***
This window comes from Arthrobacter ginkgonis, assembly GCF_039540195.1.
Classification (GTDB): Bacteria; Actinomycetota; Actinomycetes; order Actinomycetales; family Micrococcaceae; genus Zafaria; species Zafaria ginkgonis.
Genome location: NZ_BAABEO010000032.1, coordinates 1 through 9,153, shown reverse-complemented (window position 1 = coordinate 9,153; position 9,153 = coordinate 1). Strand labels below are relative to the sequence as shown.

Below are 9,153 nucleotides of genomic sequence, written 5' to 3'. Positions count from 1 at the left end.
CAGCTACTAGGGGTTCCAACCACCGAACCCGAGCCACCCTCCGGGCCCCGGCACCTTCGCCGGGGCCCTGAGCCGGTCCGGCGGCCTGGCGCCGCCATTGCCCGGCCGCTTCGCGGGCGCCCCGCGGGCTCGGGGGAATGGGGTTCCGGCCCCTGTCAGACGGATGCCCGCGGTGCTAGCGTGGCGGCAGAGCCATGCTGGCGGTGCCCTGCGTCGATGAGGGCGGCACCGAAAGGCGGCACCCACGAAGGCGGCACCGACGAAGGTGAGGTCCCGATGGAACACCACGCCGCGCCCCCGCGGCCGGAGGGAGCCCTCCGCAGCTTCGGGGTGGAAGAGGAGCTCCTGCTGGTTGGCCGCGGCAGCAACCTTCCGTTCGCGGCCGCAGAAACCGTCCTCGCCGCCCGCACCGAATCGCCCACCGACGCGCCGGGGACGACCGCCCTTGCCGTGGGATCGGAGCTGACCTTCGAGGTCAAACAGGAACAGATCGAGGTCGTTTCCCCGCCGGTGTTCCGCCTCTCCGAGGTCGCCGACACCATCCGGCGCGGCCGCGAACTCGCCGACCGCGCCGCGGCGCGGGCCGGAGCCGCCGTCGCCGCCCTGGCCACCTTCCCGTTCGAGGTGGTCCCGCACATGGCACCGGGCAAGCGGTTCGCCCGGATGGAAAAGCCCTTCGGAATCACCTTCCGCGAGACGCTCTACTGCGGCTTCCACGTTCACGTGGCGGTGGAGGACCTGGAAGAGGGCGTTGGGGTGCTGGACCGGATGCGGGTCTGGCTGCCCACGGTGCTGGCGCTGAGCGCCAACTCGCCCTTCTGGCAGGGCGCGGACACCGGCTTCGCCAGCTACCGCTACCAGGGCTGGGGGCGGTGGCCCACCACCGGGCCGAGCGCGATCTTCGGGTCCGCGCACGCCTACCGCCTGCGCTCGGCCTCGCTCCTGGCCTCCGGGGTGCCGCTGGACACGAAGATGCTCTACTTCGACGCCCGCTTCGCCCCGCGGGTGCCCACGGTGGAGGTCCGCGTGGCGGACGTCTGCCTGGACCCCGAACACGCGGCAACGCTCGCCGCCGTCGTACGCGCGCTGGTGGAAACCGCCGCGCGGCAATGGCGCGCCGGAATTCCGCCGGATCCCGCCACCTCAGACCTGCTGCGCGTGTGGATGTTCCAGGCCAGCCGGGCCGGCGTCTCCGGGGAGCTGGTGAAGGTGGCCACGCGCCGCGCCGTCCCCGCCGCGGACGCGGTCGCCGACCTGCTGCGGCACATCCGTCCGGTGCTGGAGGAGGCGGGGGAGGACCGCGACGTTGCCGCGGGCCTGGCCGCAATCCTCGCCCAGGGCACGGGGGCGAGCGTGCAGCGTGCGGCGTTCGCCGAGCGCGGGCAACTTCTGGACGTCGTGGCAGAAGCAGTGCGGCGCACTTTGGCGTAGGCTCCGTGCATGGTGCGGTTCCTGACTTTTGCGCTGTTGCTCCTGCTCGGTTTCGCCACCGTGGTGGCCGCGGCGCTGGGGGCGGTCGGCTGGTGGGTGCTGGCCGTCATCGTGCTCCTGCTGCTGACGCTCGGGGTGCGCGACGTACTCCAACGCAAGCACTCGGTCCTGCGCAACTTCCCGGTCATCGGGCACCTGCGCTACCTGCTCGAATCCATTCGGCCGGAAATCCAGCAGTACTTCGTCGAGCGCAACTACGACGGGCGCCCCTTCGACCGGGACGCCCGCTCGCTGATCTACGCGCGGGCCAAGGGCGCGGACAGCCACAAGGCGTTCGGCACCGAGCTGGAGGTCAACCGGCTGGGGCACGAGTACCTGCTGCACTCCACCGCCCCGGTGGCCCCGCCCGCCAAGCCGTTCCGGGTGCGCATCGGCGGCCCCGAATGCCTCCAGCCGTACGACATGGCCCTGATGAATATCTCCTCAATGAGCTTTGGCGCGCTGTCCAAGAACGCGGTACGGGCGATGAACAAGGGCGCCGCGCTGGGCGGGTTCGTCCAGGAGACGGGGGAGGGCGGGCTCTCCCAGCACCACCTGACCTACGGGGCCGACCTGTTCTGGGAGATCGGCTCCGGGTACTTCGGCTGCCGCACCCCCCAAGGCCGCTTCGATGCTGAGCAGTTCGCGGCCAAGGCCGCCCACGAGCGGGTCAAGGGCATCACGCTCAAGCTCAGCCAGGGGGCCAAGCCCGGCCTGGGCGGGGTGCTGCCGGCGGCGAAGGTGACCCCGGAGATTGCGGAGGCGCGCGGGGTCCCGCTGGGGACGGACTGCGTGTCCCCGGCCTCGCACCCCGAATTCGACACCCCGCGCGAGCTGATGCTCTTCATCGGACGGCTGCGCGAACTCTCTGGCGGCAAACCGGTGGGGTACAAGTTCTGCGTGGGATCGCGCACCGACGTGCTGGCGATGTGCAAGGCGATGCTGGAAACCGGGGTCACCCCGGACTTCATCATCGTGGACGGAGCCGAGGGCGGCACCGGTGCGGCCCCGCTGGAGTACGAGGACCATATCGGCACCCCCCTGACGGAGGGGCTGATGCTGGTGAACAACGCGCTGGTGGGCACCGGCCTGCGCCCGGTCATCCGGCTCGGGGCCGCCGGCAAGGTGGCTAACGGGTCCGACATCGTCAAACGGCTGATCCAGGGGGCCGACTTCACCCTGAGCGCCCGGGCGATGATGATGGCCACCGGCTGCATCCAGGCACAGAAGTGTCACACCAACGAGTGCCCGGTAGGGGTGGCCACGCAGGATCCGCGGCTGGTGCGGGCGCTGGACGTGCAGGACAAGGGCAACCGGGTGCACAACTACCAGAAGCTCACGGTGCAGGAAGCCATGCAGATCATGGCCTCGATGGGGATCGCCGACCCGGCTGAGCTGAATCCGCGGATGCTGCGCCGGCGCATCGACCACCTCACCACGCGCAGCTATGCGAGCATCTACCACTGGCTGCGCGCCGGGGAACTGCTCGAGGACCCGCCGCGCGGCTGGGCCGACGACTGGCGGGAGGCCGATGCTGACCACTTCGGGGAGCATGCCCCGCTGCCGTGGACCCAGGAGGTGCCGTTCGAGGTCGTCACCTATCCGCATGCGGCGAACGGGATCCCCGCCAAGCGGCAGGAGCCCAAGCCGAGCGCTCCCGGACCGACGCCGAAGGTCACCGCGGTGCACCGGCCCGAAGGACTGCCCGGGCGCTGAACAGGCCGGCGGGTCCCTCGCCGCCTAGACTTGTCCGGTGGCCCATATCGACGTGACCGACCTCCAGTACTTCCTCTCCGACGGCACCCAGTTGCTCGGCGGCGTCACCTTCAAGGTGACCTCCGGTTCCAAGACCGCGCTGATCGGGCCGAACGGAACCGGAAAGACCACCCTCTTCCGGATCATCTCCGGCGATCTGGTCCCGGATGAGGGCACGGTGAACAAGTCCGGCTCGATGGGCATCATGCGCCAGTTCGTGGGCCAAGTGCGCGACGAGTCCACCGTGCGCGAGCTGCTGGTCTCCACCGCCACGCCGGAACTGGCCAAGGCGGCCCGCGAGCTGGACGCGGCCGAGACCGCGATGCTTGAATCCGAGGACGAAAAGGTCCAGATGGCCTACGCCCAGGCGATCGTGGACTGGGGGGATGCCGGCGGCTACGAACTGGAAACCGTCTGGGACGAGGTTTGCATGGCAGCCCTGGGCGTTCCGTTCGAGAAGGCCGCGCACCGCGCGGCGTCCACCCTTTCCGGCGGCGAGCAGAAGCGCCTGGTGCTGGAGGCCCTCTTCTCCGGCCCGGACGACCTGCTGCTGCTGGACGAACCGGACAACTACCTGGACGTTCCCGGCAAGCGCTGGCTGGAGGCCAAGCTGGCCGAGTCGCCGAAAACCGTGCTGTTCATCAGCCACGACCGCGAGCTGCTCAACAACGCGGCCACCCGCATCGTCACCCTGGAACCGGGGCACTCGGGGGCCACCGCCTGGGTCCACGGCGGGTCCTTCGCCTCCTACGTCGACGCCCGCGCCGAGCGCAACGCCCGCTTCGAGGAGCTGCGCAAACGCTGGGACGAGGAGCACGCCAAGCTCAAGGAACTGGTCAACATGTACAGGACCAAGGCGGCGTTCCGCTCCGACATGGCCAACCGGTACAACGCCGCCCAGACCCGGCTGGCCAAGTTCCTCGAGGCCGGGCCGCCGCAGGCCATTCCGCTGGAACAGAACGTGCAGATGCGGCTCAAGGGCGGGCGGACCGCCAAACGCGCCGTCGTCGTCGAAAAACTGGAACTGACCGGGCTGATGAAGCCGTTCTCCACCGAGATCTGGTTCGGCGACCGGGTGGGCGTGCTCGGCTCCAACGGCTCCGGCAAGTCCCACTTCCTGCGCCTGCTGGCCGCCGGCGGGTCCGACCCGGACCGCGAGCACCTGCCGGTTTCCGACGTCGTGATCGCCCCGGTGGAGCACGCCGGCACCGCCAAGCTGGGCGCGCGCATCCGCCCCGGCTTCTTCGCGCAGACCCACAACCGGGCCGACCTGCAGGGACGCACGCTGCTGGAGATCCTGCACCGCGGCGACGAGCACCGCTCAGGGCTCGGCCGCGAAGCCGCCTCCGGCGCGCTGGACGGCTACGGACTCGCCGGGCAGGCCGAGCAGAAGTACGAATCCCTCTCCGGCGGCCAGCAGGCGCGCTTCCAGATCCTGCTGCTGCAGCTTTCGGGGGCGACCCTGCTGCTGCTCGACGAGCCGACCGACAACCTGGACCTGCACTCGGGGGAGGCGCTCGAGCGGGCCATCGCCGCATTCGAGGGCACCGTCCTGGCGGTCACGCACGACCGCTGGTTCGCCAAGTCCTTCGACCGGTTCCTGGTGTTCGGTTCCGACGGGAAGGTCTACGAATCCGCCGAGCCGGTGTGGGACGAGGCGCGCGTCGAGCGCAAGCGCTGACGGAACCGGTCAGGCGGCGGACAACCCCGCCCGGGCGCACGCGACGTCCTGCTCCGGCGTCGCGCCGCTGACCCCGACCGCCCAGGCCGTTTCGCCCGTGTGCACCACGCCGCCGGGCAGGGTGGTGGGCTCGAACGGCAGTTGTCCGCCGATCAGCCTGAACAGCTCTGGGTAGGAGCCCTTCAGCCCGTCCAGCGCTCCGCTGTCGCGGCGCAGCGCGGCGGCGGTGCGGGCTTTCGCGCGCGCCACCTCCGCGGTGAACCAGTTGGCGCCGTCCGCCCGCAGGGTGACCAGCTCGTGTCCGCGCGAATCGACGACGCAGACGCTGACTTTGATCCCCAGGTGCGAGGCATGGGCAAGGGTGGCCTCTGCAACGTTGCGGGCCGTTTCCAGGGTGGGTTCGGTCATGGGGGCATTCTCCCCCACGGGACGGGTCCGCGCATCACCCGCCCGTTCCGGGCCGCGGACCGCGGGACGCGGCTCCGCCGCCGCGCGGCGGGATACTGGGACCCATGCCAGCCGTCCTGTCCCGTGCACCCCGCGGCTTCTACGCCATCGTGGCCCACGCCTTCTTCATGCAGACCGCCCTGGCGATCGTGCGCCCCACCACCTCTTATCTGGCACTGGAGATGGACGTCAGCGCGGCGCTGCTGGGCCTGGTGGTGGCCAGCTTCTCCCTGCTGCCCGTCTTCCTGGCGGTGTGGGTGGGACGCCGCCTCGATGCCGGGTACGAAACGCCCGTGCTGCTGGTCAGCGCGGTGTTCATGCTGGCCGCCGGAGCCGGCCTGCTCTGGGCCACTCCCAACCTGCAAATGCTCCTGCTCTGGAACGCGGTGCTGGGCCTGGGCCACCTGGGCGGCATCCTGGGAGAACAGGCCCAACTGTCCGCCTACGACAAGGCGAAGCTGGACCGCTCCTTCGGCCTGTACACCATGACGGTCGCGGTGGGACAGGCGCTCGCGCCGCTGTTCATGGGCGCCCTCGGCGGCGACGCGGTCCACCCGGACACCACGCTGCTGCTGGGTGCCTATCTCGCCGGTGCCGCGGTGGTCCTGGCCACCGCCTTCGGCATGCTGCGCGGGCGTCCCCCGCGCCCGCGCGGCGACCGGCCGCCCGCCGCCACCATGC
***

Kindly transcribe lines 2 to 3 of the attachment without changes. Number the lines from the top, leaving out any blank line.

Classification (GTDB): Bacteria; Actinomycetota; Actinomycetes; order Actinomycetales; family Micrococcaceae; genus Zafaria; species Zafaria ginkgonis.
Genome location: NZ_BAABEO010000032.1, coordinates 1 through 9,153, shown reverse-complemented (window position 1 = coordinate 9,153; position 9,153 = coordinate 1). Strand labels below are relative to the sequence as shown.